Assessments, the Foundation of Communication

Project reviews, team meetings, client questions, proposals: We are always giving our opinion.  Assessment is another word for opinion.  Some are based on facts, some are pure judgment calls based on your experience or even intuition.  Observations are simply true or false.  They can be considered facts and are verifiable.  Here are a couple of examples.

Observation:  She graduated from CU.

Assessment:  She is smart.

Observation:  The project is located in 10% over the contracted budget.

Assessment:  The project is in trouble.

An important condition of an effective assessment is that you own it.  You must acknowledge that it is your opinion as opposed to the truth.  This creates space for the coexistence of multiple perspectives and lowers defensiveness.  This is especially important when we make assessments of people.

Assessments should also point to a positive change in the task at hand (solving the problem), the relationship (enhancing cooperation and trust), and the well-being of all participants in the conversation.  Effective opinions trigger actions that would not occur otherwise.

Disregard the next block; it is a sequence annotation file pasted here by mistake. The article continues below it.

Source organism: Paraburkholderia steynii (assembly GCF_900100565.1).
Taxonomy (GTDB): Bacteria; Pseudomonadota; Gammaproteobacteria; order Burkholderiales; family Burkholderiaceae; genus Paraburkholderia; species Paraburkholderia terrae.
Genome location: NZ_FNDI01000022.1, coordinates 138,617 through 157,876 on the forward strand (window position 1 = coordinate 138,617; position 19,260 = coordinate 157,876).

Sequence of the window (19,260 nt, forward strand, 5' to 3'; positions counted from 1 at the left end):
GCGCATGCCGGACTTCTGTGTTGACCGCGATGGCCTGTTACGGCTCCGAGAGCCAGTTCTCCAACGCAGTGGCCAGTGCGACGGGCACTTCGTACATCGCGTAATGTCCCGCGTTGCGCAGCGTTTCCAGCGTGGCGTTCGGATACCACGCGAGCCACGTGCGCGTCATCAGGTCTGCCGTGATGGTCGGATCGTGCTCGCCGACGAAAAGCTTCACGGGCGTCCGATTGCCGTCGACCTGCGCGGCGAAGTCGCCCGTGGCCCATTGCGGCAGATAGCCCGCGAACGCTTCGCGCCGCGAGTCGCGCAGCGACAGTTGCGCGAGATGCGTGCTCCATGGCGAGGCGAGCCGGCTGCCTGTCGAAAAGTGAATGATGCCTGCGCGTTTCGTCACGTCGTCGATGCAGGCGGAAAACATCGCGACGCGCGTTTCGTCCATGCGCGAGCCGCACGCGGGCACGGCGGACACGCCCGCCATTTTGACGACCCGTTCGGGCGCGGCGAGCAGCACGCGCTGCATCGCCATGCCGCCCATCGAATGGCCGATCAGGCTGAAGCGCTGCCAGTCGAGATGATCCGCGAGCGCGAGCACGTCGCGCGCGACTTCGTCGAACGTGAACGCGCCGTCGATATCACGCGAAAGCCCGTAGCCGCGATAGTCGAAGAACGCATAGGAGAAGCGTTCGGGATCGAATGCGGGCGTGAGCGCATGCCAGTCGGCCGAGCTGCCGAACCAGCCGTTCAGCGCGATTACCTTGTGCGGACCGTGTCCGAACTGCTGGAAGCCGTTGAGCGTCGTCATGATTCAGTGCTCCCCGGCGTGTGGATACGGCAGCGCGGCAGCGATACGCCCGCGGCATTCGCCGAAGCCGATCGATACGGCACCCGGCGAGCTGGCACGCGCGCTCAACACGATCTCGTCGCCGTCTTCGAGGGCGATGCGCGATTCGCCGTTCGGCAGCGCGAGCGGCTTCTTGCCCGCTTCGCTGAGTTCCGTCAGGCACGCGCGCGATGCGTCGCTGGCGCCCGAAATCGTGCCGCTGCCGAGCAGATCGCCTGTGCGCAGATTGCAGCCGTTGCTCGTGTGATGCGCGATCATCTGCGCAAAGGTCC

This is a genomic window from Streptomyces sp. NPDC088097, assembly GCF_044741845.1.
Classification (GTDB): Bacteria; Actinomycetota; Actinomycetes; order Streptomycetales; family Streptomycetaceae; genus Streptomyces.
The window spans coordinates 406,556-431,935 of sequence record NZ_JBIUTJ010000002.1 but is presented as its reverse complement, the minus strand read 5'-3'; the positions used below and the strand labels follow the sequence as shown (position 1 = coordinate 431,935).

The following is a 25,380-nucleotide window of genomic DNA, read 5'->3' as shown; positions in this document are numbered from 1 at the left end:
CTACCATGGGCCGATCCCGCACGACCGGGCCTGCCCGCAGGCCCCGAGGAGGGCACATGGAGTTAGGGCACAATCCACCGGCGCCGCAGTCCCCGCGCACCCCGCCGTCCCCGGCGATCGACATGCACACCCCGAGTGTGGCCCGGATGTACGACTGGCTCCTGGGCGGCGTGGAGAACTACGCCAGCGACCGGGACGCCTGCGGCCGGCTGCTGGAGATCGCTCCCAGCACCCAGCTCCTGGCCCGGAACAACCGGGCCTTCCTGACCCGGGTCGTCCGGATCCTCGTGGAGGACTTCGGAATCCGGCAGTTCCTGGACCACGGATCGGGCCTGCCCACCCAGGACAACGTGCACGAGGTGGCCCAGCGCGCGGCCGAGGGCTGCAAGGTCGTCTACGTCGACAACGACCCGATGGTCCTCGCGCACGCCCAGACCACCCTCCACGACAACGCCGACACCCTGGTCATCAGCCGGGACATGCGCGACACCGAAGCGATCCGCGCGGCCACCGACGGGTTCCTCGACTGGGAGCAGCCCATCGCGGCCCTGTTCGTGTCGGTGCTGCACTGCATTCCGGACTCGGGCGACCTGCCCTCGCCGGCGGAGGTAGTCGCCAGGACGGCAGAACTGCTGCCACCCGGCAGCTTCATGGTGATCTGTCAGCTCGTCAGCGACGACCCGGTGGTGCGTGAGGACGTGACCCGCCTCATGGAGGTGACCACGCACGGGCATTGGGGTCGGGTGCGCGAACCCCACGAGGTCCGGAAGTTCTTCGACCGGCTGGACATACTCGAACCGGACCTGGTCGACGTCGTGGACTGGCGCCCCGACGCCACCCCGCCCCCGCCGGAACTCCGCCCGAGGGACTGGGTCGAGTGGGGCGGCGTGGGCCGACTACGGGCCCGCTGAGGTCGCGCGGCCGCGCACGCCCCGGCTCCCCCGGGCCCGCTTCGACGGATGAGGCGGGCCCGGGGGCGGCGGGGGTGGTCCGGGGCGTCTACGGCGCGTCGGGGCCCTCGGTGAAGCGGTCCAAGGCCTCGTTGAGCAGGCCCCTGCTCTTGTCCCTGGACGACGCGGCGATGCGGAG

Making assessments is crucial to our performance in many areas, including building competence for ourselves and our teammates. Too often, though, I find that people make assessments very casually, with little commitment to action or to the people involved. People also tend to hear assessments as if they were permanent truths about a person’s character. When they listen to a negative assessment in this way, people often feel defensive or upset. They are cut off from what they might learn if they could listen more openly. On the other hand, when they listen to a positive assessment in this way they might become complacent and not see this as an opportunity to grow.

I want to make one claim very clearly: Assessments are not eternal truths.  We make assessments to further our work together.

What takes place whenever a characterization is made? It seems as if we are describing some truth about a person. Thus, we might believe a person is smart or they are not; the project is in trouble or not; and so on. We have the tendency to lose sight of the fact that they are interpretations, not facts. But assessments are not descriptions. They are opinions.  And it’s not clear that they are all useful for producing action. Calling someone “smart” for example, doesn’t help you to decide where she’s competent and can be relied upon, and where she isn’t. The value of an assessment, then, lies not in whether it is true or false, but in whether it is useful for helping one take action and to improve.


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